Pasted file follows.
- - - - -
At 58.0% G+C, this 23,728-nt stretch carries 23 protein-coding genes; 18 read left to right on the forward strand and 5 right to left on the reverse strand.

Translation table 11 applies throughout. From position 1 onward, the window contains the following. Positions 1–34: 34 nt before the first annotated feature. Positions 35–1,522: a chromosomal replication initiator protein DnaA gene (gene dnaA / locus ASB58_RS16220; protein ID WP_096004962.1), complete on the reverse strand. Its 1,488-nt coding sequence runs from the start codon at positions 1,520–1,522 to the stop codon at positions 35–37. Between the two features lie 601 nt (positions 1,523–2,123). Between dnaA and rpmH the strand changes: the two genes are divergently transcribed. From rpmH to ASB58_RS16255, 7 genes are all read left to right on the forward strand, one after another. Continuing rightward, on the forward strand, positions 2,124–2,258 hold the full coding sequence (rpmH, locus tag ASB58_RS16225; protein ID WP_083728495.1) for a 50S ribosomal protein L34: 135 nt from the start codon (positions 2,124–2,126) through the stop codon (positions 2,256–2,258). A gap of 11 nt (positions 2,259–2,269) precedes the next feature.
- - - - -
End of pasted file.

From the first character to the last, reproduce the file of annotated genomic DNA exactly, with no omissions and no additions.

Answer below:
At 58.0% G+C, this 23,728-nt stretch carries 23 protein-coding genes; 18 read left to right on the forward strand and 5 right to left on the reverse strand.

Translation table 11 applies throughout. From position 1 onward, the window contains the following. Positions 1–34: 34 nt before the first annotated feature. Positions 35–1,522: a chromosomal replication initiator protein DnaA gene (gene dnaA / locus ASB58_RS16220; protein ID WP_096004962.1), complete on the reverse strand. Its 1,488-nt coding sequence runs from the start codon at positions 1,520–1,522 to the stop codon at positions 35–37. Between the two features lie 601 nt (positions 1,523–2,123). Between dnaA and rpmH the strand changes: the two genes are divergently transcribed. From rpmH to ASB58_RS16255, 7 genes are all read left to right on the forward strand, one after another. Continuing rightward, on the forward strand, positions 2,124–2,258 hold the full coding sequence (rpmH, locus tag ASB58_RS16225; protein ID WP_083728495.1) for a 50S ribosomal protein L34: 135 nt from the start codon (positions 2,124–2,126) through the stop codon (positions 2,256–2,258). A gap of 11 nt (positions 2,259–2,269) precedes the next feature.